In summer 2007, Alexander Miller and Jan Lehmann, aerospace-engineering students at Stuttgart University in Germany, took on an unusual task: building a wind-powered vehicle that could race directly into the wind. A year later, their team unveiled its creation, the Ventomobile, which handily defeated the field at North Holland's Racing Aeolus, the first-ever track race between vehicles powered solely by wind.
Needing a lightweight material for the frame, the team settled on carbon fiber, which was available in abundance at the university's Institute for Aircraft Design. A huge rotor mounted on top captures the wind and powers gears connected to a bicycle-style transmission to propel the vehicle forward. A pulley system the driver can operate with one hand keeps the rotor turned into the wind, which is necessary to reach maximum speed.
At the race in North Holland, the vehicle won with a top speed of 15 mph -- about 65 percent of the wind speed over the 5.5-mile course. It was also honored as the most innovative design. Now the students are tweaking it with an eye toward running at 100 percent of the wind speed at this year's race, a feat that would win them a $1,400 prize from the Energy Research Center of the Netherlands.
Build: 10 months
For maximum strength with low mass, the team constructed the rotor from plastic reinforced with carbon fiber and tested it in the university’s wind tunnel. Although the rotor generates the power that propels the Ventomobile, it also produces an opposite force of thrust that slows the vehicle down. So instead of going for maximum power, the team shaped the blades to strike a balance —between harvesting power and minimizing countervailing thrust—that achieves the highest possible speed.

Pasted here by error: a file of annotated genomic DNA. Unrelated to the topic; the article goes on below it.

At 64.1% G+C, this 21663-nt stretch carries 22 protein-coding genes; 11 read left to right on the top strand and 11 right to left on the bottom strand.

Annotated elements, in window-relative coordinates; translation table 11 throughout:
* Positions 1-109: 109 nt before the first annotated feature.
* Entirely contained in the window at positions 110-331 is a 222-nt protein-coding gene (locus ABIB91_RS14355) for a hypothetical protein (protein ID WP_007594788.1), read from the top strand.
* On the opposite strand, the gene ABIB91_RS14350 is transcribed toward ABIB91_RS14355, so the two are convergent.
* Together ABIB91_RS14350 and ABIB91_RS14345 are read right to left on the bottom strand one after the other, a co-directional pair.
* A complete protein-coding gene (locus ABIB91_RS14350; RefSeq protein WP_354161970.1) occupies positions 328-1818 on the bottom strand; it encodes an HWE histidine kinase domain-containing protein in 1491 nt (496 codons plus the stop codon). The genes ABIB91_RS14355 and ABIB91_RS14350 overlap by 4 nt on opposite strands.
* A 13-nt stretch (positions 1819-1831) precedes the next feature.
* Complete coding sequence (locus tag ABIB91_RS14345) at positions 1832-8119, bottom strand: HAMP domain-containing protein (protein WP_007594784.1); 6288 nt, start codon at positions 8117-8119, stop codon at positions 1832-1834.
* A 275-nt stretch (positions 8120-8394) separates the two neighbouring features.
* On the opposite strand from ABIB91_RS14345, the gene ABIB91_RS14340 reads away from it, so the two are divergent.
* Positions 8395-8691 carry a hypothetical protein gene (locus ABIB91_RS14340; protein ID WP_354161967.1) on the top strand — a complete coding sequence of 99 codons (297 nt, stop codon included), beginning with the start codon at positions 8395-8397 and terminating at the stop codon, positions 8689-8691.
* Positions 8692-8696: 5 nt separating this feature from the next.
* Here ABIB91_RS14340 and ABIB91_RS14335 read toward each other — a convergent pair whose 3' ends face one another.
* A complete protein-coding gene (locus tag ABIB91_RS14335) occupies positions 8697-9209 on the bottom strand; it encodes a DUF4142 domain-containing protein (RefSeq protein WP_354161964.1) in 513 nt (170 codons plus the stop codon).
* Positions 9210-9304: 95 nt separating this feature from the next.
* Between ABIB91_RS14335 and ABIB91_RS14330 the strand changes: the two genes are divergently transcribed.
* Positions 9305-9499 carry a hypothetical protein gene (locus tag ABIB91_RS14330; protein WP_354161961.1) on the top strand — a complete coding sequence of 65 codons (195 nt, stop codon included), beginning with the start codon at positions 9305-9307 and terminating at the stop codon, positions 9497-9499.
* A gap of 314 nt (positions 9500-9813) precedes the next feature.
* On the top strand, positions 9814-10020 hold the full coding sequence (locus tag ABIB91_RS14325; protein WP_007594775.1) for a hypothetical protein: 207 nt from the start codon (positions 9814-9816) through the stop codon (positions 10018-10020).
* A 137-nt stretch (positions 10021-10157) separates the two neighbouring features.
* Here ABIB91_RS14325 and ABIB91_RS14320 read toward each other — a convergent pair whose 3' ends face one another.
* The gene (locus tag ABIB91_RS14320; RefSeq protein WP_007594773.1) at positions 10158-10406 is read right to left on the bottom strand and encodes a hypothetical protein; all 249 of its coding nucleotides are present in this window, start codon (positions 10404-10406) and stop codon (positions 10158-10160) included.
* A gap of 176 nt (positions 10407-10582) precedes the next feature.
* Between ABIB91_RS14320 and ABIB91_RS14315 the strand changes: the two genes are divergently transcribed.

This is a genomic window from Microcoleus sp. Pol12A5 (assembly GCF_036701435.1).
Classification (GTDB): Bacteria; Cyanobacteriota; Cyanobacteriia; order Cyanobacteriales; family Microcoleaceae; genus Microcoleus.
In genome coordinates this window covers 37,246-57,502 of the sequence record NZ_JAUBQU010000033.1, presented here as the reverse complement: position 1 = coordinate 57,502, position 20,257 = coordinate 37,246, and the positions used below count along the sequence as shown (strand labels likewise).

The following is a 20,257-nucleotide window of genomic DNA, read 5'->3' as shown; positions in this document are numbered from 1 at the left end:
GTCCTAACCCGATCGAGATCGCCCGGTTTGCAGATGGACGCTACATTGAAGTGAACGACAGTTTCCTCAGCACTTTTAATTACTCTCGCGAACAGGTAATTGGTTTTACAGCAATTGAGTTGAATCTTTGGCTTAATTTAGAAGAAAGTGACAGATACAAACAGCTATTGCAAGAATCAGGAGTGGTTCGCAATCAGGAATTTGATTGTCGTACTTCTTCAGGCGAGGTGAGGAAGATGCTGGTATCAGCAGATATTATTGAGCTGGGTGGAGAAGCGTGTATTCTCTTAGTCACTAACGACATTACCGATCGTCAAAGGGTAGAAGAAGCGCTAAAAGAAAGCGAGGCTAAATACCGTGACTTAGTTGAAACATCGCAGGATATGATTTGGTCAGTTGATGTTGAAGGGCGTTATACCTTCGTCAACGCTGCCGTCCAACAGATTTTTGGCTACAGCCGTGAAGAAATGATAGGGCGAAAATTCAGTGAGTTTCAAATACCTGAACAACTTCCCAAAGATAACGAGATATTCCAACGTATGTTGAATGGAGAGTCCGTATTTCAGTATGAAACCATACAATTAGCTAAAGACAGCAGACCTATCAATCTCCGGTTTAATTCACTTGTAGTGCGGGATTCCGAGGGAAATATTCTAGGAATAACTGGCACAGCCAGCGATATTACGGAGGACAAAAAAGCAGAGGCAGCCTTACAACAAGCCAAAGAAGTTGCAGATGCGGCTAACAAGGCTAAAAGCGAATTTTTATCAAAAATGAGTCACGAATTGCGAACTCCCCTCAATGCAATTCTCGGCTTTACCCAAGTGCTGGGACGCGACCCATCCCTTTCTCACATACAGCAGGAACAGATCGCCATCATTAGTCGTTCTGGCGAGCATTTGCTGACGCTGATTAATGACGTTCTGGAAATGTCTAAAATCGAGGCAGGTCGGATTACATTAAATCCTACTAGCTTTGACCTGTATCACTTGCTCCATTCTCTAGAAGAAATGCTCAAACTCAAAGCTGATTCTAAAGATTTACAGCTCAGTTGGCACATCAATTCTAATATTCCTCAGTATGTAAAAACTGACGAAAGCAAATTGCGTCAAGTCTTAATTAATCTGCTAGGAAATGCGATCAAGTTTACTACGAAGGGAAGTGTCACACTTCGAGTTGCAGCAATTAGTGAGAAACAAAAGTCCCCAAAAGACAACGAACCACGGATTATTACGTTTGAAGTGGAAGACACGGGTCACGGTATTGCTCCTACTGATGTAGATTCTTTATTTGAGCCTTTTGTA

The driver steers the vehicle with foot pedals, leaving his hands free to adjust the angle of the blades and the direction of the rotor. With one hand, he keeps the rotor tower turned into the wind, using a sailboat-style block-and-tackle system. A hand crank adjusts the angle of the rotor blades. The driver can tell by the electric-fan-like humming noise of the blades whether the cranking is helping or hurting the vehicle’s efficiency, allowing him to (literally) play it by ear.
A display in the cockpit shows the driver the rotor speed, which he can adjust to increase the vehicle’s speed by switching gears. The transmission uses mountain-bike components: a chainring in front and an eight-gear cassette in the back. The driver shifts the back gears using a bicycle-style derailleur to move the chain from one sprocket to another. The team hopes to replace this system with a new, expandable bicycle gear wheel. Instead of shifting from one gear to another, the chain will remain in place around a tooth wheel that can expand or contract as needed.
Five amazing, clean technologies that will set us free, in this month's energy-focused issue. Also: how to build a better bomb detector, the robotic toys that are raising your children, a human catapult, the world's smallest arcade, and much more.